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Bivariate Frequency Distribution

Univariate distribution is also known as one variable frequency distribution (As “uni” means “one”). 
It is the simplest form of representing data. It doesn’t deal with relationships of variable. It’s one of the most important requirement is for taking data, summarizing and finds patterns in the data.
But now, What if number of students and their respective marks with respect to subjects were given. Data in statistics needs to be classified according to how many variables are in a particular study. Here if two variables are involved then their frequency distribution is known as “Bivariate frequency distribution”.

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A Bivariate Frequency Distribution is the frequency distribution of two variables. Let us discuss discuss the concept with the help of an example.
A backbone of Statistics is data collection and process and analysis over the data. When small data is available for analysis then it is not of a problem:
For example: Marks achieved by a student out of 100 in all subjects.  Find percentage:

Mathematics =75

Statistics = 90

English = 80

Physics = 75

Chemistry = 85
Data seems easy to operate, isn’t it?
But when large data is available, 

For example:
 Marks and number of students achieving respective marks in Mathematics from class of 60 students: 40,50,80,90,56,60,40,77,78,92,95………….and so on. Similarly, 60 values are available. Then it is easy to represent the data in tabular format such as:

Marks (in interval)  
Frequency (Number of students achieved marks in that interval) 
 0 - 10   
11 - 20 
21 - 30 
31 - 40  2
    41 - 50     
51 - 60  10 
61 - 70  10 
71 - 80  20 
81 - 90   10 
91 - 100 
Total  60 

This makes analysis much easier.

Following are types of bivariate analysis:

1. Scatter plot:
In scatter plots, it is possible to get idea about relationship between both variables in a glance. In scatter plot, points are plotted on X and Y axis. The one which is dependent variable is taken on Y axis and independent is taken on X axis. The scatter plot looks as follows:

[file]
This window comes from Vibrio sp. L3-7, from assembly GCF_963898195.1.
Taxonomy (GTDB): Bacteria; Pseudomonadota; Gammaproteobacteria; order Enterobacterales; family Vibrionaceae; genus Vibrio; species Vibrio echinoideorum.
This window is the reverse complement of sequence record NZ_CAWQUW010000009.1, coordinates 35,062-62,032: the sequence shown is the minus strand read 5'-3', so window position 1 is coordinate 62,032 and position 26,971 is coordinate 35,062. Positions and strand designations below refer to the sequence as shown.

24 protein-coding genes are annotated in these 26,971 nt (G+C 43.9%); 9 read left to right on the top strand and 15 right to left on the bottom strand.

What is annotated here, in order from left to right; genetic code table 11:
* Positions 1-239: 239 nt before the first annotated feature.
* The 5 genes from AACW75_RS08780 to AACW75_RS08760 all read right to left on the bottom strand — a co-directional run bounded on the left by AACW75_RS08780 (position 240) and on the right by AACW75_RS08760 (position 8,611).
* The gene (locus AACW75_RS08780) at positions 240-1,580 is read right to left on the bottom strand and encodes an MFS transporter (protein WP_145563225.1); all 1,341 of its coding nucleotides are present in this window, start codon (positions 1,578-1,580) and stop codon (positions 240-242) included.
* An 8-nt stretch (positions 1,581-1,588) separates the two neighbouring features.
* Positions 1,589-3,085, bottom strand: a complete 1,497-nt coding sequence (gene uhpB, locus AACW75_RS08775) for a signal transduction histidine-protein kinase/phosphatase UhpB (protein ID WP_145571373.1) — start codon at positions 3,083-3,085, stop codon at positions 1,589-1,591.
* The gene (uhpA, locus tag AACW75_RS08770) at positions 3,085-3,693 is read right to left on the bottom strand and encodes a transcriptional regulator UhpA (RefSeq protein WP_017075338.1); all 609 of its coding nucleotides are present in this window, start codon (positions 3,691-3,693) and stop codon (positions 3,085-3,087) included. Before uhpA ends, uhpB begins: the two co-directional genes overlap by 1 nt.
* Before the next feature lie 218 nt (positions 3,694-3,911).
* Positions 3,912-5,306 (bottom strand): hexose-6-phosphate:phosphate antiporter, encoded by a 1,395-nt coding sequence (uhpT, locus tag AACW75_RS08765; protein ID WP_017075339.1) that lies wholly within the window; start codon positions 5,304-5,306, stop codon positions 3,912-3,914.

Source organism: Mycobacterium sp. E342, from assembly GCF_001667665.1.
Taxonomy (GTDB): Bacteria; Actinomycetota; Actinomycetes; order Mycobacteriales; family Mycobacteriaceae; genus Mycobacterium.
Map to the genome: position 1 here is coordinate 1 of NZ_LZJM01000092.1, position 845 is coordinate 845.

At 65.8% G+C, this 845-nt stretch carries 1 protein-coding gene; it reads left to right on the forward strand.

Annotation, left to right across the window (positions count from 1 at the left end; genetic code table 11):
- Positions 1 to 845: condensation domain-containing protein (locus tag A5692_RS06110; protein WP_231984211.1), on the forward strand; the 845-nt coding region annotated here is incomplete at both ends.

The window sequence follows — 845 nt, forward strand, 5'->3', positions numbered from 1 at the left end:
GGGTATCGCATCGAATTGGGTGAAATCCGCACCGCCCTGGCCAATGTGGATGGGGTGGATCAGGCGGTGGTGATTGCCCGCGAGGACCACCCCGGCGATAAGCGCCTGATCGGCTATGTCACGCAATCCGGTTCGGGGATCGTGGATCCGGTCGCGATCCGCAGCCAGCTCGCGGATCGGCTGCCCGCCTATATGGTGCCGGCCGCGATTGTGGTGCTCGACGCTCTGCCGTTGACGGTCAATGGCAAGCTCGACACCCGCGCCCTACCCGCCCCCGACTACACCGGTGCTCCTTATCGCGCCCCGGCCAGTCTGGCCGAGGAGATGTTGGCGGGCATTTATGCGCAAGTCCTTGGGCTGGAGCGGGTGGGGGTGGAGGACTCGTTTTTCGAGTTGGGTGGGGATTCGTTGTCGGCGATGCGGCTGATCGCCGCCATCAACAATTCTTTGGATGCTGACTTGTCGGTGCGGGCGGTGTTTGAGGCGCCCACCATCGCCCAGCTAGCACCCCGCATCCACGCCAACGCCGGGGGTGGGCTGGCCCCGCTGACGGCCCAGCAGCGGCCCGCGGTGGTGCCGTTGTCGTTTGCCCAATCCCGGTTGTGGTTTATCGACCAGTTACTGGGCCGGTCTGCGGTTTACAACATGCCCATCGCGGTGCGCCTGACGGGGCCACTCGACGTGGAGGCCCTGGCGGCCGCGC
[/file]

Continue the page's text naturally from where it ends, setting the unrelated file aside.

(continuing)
Scatter plot

2. Regression analysis:
Regression analysis allows to estimate future trends of data. It identifies data, allows to fit that in one linear line and then by substituting values of independent variables, future values of dependent variables can be easily found. It also gives knowledge of slope and intercepts of line and hence can be tested for whole population of that sample.

3. Correlation coefficients:
Correlation coefficient indicates how much two variables are related to each other. Steps and calculations to be performed are shown below. Value for correlation is always between -1 and 1. Basically -1 means there is perfect negative correlation and 1 stands for perfect positive correlation. Where value of correlation coefficient is zero indicates, no relationship between x and y at all. [Negative relationship is when one variable increased, other has to decrease. And Positive indicates, when one variable increases, other has to increase.]

Bivariate Frequency Distribution and correlation

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If given data has numerical values on both sides, and it is required to recognize, how much they are related to each other. It such cases, there is a way to find out if there is correlation between 2 variables or if they are related to each other, if yes, how much. Using “correlation coefficient(r)”

Consider given table,

   $\frac{X_I}{Y_ J}$    $Y_1$
 $Y_k$  TOTAL 
 $X_1$ $A_{12}$ $A_{12}$$A_{1k}$  $T_{1}$ 
 .  .    .        .
 .          .              .      .  .     .   . 
 .  .  . 
 . .     . 
 $A_{N1}$  $A_{N2}$  .  .   $A_{NK}$  $T_{N}$
 TOTAL   $S_{1}$  $S_{2}$ . .   $S_{K}$ 

In above table, let $X_1$, $X_2…….. X_N$ are $N$ values of $X$.

Total of respective frequencies in rows be,

$T_1$, $T_2……T_N$ are sum of respective rows.

Similarly, another variable is $Y$, $Y_1$, $Y_2….Y_k$ are $k$ values of $Y$ with respective frequency total, $S1$, $S2…. S_k$.

$G$ is Grand total of all frequencies.

Now, how to calculate correlation coefficient for these $X$ and $Y$ values:

Formula used to calculate correlation coefficient, 

$r$ = $\frac{Covariance(X,Y)}{(\sigma x\ \times\ \sigma y)}$


Covariance $(X,\ Y)$ = $E[XY]\ –\ E[X] \times E[Y]$

 $\sigma_x$ is standard deviation of $x$.

And  $\sigma_y$ is standard deviation of $y$.

 Some intermediate calculations:
$E[X]$ = $x^̅$ = $\frac{1}{\sum T_i}$$\times \sum X_i\ \times T_i$

                        $E[Y]$ = $y^̅$ = $\frac{1}{\sum S_i}$$\times \sum Y_i \times S_i$                      

$E[XY]$ = $\frac{1}{G}$$\times \sum \sum X_i \times Y_i \times A_{ij}$

$\sigma_{x}$ = $\sqrt{\frac{1}{\sum T_i} \times T_i(X_i - x^̅ )^2}$

$\sigma_{y}$ = $\sqrt{\frac{1}{\sum S_i} \times T_i(Y_i - y^̅ )^2}$

Bivariate Frequency Distribution Table

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Table which represents variable and their respective frequencies is known as, Bivariate Frequency distribution table or joint frequency distribution table. This is very much useful in real life. When we have two variables (X and Y) and they are related then we may perform bivariate analysis on them to find out their relationship.

For example: 

1. If a person needs to check height with weight.
2. Student’s grade with hours spent on studies
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